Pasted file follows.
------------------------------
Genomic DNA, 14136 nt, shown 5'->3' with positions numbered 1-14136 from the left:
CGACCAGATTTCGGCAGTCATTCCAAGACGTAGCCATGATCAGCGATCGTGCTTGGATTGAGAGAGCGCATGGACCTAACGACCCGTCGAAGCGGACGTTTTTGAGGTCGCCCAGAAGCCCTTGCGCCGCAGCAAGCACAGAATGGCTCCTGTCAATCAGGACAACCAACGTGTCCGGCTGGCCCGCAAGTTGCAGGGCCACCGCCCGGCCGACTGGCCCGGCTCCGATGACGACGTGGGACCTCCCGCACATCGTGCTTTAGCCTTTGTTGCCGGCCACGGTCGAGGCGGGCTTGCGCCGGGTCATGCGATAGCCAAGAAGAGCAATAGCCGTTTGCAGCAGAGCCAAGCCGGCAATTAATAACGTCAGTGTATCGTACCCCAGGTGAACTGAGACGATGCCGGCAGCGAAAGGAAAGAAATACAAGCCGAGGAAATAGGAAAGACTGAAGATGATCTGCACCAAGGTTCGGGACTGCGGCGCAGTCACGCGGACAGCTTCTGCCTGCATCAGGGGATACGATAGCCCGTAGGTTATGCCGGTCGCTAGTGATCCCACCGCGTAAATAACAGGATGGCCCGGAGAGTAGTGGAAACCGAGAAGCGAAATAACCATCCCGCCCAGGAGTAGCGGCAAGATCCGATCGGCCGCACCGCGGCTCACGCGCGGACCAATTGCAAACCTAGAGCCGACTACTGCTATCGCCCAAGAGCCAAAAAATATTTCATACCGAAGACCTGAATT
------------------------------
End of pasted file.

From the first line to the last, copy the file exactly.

Genomic DNA, 14136 nt, shown 5'->3' with positions numbered 1-14136 from the left:
CGACCAGATTTCGGCAGTCATTCCAAGACGTAGCCATGATCAGCGATCGTGCTTGGATTGAGAGAGCGCATGGACCTAACGACCCGTCGAAGCGGACGTTTTTGAGGTCGCCCAGAAGCCCTTGCGCCGCAGCAAGCACAGAATGGCTCCTGTCAATCAGGACAACCAACGTGTCCGGCTGGCCCGCAAGTTGCAGGGCCACCGCCCGGCCGACTGGCCCGGCTCCGATGACGACGTGGGACCTCCCGCACATCGTGCTTTAGCCTTTGTTGCCGGCCACGGTCGAGGCGGGCTTGCGCCGGGTCATGCGATAGCCAAGAAGAGCAATAGCCGTTTGCAGCAGAGCCAAGCCGGCAATTAATAACGTCAGTGTATCGTACCCCAGGTGAACTGAGACGATGCCGGCAGCGAAAGGAAAGAAATACAAGCCGAGGAAATAGGAAAGACTGAAGATGATCTGCACCAAGGTTCGGGACTGCGGCGCAGTCACGCGGACAGCTTCTGCCTGCATCAGGGGATACGATAGCCCGTAGGTTATGCCGGTCGCTAGTGATCCCACCGCGTAAATAACAGGATGGCCCGGAGAGTAGTGGAAACCGAGAAGCGAAATAACCATCCCGCCCAGGAGTAGCGGCAAGATCCGATCGGCCGCACCGCGGCTCACGCGCGGACCAATTGCAAACCTAGAGCCGACTACTGCTATCGCCCAAGAGCCAAAAAATATTTCATACCGAAGACCTGAATT